Yo-ho-ho and a bottle of rum!

Think of rum and you can’t help but think of pirates causing chaos on the high seas. But the liquor is more popular than ever and there are even dedicated rum bars to indulge a love of the liquor…

Rum is made from sugar cane juice or molasses. Sugar cane was originally from Papua New Guinea and was taken to Asia where it was grown and then exported to Africa, India and Spain.

Christopher Columbus took the plant to the Caribbean in 1493 and the first recorded distillation of rum in the Caribbean was in the 1600s. Eventually, thousands of sugar works were spread across the islands and most plantations boasted a copper pot still to make the alcoholic drink.

It soon made its way to the British Navy, where it became part of the essential ship’s stores. Sailors on long voyages would first drink the water, but that went rancid quickly, so they would move on to beer. When that was all gone, they would turn to rum, which remained sweet in the cask for much longer.

A sailor’s daily ration of rum was known as a ‘tot’ – and in fact, the last tots issued were as recent at 31 July 1970. It became known as Black Tot Day and some sailors wore black armbands to mourn the tradition’s passing.

In 1731, the official daily ration for sailors was one pint of wine or half a pint of neat rum in two equal amounts daily plus a gallon of beer. But in 1740, Admiral Edward Vernon reduced the ration to a quart of water for every half pint of rum.

The rise of the rum cocktail was also down to sailors, who mixed the potent drink with water to make grog. Nowadays, people often choose light white rums to mix with fruit juices to make cocktails while dark rum is mixed with cola or similar. But the best rums can now be compared with Cognac and should be treated as ‘sipping drinks’.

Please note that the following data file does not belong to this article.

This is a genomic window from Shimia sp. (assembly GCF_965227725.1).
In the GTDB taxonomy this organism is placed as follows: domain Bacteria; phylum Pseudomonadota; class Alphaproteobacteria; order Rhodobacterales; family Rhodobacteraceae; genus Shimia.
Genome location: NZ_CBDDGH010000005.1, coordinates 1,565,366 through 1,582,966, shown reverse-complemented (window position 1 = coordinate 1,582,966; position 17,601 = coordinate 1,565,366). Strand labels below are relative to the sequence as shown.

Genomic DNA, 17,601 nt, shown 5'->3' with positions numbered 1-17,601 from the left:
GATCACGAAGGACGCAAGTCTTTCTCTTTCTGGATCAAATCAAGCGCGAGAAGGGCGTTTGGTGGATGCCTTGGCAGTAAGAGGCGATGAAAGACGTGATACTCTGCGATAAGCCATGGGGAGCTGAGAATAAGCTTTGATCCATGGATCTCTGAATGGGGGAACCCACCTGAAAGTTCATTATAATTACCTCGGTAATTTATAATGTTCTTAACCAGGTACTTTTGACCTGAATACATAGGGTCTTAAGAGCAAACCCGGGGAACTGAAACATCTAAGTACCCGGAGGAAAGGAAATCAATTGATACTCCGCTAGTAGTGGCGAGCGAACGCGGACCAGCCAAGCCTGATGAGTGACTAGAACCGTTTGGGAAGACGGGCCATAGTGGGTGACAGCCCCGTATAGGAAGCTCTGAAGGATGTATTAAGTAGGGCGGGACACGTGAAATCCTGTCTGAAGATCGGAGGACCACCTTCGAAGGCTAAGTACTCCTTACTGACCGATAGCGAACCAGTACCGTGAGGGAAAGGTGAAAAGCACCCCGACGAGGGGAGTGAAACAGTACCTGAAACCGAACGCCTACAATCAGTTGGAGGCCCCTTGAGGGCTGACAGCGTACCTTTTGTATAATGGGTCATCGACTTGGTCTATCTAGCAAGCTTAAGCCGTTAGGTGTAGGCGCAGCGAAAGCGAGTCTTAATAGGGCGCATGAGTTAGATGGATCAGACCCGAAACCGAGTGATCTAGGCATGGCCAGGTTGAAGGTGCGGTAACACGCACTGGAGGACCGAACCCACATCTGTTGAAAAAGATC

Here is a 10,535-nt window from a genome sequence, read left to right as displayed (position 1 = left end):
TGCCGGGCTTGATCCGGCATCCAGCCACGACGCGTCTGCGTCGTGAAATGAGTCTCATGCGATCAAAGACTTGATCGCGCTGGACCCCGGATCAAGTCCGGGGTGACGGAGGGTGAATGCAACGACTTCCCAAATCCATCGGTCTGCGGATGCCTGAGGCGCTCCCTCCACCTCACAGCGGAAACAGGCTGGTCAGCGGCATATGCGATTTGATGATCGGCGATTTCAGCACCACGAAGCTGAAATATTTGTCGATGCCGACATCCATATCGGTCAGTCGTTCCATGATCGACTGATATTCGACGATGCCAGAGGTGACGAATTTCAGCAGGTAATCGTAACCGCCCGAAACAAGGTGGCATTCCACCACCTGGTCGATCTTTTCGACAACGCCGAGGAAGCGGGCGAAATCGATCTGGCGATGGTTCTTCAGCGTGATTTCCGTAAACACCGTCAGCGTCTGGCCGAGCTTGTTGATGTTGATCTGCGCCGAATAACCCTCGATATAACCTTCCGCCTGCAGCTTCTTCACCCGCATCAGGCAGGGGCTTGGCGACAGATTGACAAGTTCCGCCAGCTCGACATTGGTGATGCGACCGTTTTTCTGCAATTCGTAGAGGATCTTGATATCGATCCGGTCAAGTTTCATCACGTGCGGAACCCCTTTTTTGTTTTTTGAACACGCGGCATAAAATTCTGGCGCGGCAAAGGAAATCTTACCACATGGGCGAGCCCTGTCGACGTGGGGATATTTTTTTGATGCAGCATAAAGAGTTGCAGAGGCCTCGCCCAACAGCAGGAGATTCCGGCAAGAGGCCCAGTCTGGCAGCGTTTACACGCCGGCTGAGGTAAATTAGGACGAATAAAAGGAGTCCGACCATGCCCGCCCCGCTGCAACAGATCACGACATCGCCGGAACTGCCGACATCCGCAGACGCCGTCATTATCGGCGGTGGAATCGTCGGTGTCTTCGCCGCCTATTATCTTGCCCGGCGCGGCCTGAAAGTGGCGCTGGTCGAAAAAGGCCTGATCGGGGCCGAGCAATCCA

Here are some of our favourite rum cocktail recipes


Put 1½ lime wedges, 20 fresh mint leaves and 2½ tsp of granulated sugar into a highball glass and mash with the end of a clean rolling pin to bruise the mint and release the lime juice. Add a handful of ice and then pour over 65ml white rum. Add soda water to taste and stir. Garnish with sprig of mint and server.

Add 50ml dark rum, 14ml dry vermouth, 7ml fresh orange juice and ¼ tsp of sugar to a shaker and fill with ice. Shake and strain into a chilled cocktail glass. Garnish with an orange twist.

For this Christmassy drink, combine 1L of coconut milk with 6 tbsp of caster sugar and scald over a medium heat. Beat 8 egg yolks with 2 tsp of vanilla essence and then beat in 125ml of the coconut milk mixture. Now whisk this egg yolk mixture into the remaining coconut milk mixture, stirring constantly. Cook over a low heat until it reaches 70C and is thick enough to coat the back of a spoon but do not boil. Sieve the mixture into a bowl, stir in 125ml of dark rum, cool and then put it in the fridge. Once chilled, serve with freshly grated nutmeg sprinkled on top.
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